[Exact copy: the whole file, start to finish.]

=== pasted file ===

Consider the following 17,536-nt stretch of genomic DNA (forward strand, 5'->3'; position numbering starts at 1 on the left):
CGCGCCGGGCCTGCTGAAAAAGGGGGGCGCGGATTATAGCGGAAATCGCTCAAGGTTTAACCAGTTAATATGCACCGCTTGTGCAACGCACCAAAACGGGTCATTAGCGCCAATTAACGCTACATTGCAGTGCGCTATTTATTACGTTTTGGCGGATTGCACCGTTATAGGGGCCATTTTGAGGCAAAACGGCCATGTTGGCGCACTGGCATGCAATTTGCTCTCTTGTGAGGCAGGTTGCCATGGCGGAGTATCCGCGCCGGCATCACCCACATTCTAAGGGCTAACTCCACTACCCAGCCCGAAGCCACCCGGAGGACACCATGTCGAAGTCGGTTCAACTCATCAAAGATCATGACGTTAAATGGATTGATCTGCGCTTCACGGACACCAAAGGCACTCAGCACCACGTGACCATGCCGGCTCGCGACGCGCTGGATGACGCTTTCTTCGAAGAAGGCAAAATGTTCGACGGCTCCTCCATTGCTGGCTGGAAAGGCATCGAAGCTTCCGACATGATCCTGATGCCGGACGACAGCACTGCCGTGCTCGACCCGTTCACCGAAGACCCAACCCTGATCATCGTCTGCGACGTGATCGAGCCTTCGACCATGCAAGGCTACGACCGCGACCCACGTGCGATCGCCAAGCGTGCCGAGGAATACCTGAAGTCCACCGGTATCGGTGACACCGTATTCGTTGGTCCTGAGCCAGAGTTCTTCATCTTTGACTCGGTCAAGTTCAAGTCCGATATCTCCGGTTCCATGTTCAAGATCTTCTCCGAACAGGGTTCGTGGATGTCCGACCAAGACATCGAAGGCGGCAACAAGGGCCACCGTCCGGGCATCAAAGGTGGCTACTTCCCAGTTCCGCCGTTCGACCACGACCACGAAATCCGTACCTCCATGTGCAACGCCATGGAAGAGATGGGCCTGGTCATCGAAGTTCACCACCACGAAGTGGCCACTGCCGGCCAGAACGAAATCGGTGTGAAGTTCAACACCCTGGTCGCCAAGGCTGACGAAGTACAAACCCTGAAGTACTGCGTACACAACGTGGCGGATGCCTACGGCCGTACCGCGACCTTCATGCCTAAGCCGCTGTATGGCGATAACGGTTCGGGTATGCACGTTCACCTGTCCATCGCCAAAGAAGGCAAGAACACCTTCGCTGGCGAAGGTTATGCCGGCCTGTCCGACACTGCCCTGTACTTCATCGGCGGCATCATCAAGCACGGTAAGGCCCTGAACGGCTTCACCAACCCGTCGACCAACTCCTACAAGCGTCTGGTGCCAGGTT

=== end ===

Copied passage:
Consider the following 17,536-nt stretch of genomic DNA (forward strand, 5'->3'; position numbering starts at 1 on the left):
CGCGCCGGGCCTGCTGAAAAAGGGGGGCGCGGATTATAGCGGAAATCGCTCAAGGTTTAACCAGTTAATATGCACCGCTTGTGCAACGCACCAAAACGGGTCATTAGCGCCAATTAACGCTACATTGCAGTGCGCTATTTATTACGTTTTGGCGGATTGCACCGTTATAGGGGCCATTTTGAGGCAAAACGGCCATGTTGGCGCACTGGCATGCAATTTGCTCTCTTGTGAGGCAGGTTGCCATGGCGGAGTATCCGCGCCGGCATCACCCACATTCTAAGGGCTAACTCCACTACCCAGCCCGAAGCCACCCGGAGGACACCATGTCGAAGTCGGTTCAACTCATCAAAGATCATGACGTTAAATGGATTGATCTGCGCTTCACGGACACCAAAGGCACTCAGCACCACGTGACCATGCCGGCTCGCGACGCGCTGGATGACGCTTTCTTCGAAGAAGGCAAAATGTTCGACGGCTCCTCCATTGCTGGCTGGAAAGGCATCGAAGCTTCCGACATGATCCTGATGCCGGACGACAGCACTGCCGTGCTCGACCCGTTCACCGAAGACCCAACCCTGATCATCGTCTGCGACGTGATCGAGCCTTCGACCATGCAAGGCTACGACCGCGACCCACGTGCGATCGCCAAGCGTGCCGAGGAATACCTGAAGTCCACCGGTATCGGTGACACCGTATTCGTTGGTCCTGAGCCAGAGTTCTTCATCTTTGACTCGGTCAAGTTCAAGTCCGATATCTCCGGTTCCATGTTCAAGATCTTCTCCGAACAGGGTTCGTGGATGTCCGACCAAGACATCGAAGGCGGCAACAAGGGCCACCGTCCGGGCATCAAAGGTGGCTACTTCCCAGTTCCGCCGTTCGACCACGACCACGAAATCCGTACCTCCATGTGCAACGCCATGGAAGAGATGGGCCTGGTCATCGAAGTTCACCACCACGAAGTGGCCACTGCCGGCCAGAACGAAATCGGTGTGAAGTTCAACACCCTGGTCGCCAAGGCTGACGAAGTACAAACCCTGAAGTACTGCGTACACAACGTGGCGGATGCCTACGGCCGTACCGCGACCTTCATGCCTAAGCCGCTGTATGGCGATAACGGTTCGGGTATGCACGTTCACCTGTCCATCGCCAAAGAAGGCAAGAACACCTTCGCTGGCGAAGGTTATGCCGGCCTGTCCGACACTGCCCTGTACTTCATCGGCGGCATCATCAAGCACGGTAAGGCCCTGAACGGCTTCACCAACCCGTCGACCAACTCCTACAAGCGTCTGGTGCCAGGTT